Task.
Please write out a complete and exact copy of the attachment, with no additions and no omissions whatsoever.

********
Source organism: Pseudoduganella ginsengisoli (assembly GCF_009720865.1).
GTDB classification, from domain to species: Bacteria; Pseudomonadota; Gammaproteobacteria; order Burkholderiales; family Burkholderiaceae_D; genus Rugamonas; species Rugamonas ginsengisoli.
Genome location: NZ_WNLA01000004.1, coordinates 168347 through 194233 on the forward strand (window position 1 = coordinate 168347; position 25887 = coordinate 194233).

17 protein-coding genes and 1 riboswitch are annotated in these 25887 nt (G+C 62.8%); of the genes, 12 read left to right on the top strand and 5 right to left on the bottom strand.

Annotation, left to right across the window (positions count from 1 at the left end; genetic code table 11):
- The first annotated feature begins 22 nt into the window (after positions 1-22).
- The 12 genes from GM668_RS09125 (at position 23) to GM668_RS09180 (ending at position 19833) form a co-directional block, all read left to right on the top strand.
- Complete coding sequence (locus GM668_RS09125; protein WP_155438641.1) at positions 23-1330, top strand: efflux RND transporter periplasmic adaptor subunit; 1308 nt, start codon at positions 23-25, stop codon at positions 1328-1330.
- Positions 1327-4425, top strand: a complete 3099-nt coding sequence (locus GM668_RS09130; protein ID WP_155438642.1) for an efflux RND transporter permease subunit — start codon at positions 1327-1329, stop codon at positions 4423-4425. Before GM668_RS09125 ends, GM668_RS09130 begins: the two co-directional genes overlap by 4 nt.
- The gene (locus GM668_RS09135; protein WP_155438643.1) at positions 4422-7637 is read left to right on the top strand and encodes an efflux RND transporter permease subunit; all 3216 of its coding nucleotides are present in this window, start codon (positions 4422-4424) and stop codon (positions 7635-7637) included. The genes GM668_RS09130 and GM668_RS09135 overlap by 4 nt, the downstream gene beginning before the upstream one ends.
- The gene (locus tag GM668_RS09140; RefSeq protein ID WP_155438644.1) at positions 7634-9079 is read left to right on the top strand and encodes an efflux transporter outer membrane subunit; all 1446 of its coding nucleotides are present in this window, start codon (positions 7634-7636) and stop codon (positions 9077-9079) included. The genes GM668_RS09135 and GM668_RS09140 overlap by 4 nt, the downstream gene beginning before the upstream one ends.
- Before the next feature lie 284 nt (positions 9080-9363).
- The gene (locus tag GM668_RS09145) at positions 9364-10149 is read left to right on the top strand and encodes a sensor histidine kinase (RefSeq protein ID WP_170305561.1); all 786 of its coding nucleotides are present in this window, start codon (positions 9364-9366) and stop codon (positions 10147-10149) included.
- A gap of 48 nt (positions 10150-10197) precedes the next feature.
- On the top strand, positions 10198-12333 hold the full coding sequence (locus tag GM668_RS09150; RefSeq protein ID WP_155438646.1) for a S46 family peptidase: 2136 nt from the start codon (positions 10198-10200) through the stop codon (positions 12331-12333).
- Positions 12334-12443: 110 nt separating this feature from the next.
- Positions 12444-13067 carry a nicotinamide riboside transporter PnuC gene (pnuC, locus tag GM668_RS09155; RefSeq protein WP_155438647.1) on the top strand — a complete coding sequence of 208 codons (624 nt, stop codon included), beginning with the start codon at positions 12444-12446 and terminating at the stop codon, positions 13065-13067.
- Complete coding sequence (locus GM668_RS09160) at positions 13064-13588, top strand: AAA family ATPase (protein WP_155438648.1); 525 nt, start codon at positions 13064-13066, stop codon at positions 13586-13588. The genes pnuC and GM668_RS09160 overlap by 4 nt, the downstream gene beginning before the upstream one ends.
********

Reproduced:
Source organism: Pseudoduganella ginsengisoli (assembly GCF_009720865.1).
GTDB classification, from domain to species: Bacteria; Pseudomonadota; Gammaproteobacteria; order Burkholderiales; family Burkholderiaceae_D; genus Rugamonas; species Rugamonas ginsengisoli.
Genome location: NZ_WNLA01000004.1, coordinates 168347 through 194233 on the forward strand (window position 1 = coordinate 168347; position 25887 = coordinate 194233).

17 protein-coding genes and 1 riboswitch are annotated in these 25887 nt (G+C 62.8%); of the genes, 12 read left to right on the top strand and 5 right to left on the bottom strand.

Annotation, left to right across the window (positions count from 1 at the left end; genetic code table 11):
- The first annotated feature begins 22 nt into the window (after positions 1-22).
- The 12 genes from GM668_RS09125 (at position 23) to GM668_RS09180 (ending at position 19833) form a co-directional block, all read left to right on the top strand.
- Complete coding sequence (locus GM668_RS09125; protein WP_155438641.1) at positions 23-1330, top strand: efflux RND transporter periplasmic adaptor subunit; 1308 nt, start codon at positions 23-25, stop codon at positions 1328-1330.
- Positions 1327-4425, top strand: a complete 3099-nt coding sequence (locus GM668_RS09130; protein ID WP_155438642.1) for an efflux RND transporter permease subunit — start codon at positions 1327-1329, stop codon at positions 4423-4425. Before GM668_RS09125 ends, GM668_RS09130 begins: the two co-directional genes overlap by 4 nt.
- The gene (locus GM668_RS09135; protein WP_155438643.1) at positions 4422-7637 is read left to right on the top strand and encodes an efflux RND transporter permease subunit; all 3216 of its coding nucleotides are present in this window, start codon (positions 4422-4424) and stop codon (positions 7635-7637) included. The genes GM668_RS09130 and GM668_RS09135 overlap by 4 nt, the downstream gene beginning before the upstream one ends.
- The gene (locus tag GM668_RS09140; RefSeq protein ID WP_155438644.1) at positions 7634-9079 is read left to right on the top strand and encodes an efflux transporter outer membrane subunit; all 1446 of its coding nucleotides are present in this window, start codon (positions 7634-7636) and stop codon (positions 9077-9079) included. The genes GM668_RS09135 and GM668_RS09140 overlap by 4 nt, the downstream gene beginning before the upstream one ends.
- Before the next feature lie 284 nt (positions 9080-9363).
- The gene (locus tag GM668_RS09145) at positions 9364-10149 is read left to right on the top strand and encodes a sensor histidine kinase (RefSeq protein ID WP_170305561.1); all 786 of its coding nucleotides are present in this window, start codon (positions 9364-9366) and stop codon (positions 10147-10149) included.
- A gap of 48 nt (positions 10150-10197) precedes the next feature.
- On the top strand, positions 10198-12333 hold the full coding sequence (locus tag GM668_RS09150; RefSeq protein ID WP_155438646.1) for a S46 family peptidase: 2136 nt from the start codon (positions 10198-10200) through the stop codon (positions 12331-12333).
- Positions 12334-12443: 110 nt separating this feature from the next.
- Positions 12444-13067 carry a nicotinamide riboside transporter PnuC gene (pnuC, locus tag GM668_RS09155; RefSeq protein WP_155438647.1) on the top strand — a complete coding sequence of 208 codons (624 nt, stop codon included), beginning with the start codon at positions 12444-12446 and terminating at the stop codon, positions 13065-13067.
- Complete coding sequence (locus GM668_RS09160) at positions 13064-13588, top strand: AAA family ATPase (protein WP_155438648.1); 525 nt, start codon at positions 13064-13066, stop codon at positions 13586-13588. The genes pnuC and GM668_RS09160 overlap by 4 nt, the downstream gene beginning before the upstream one ends.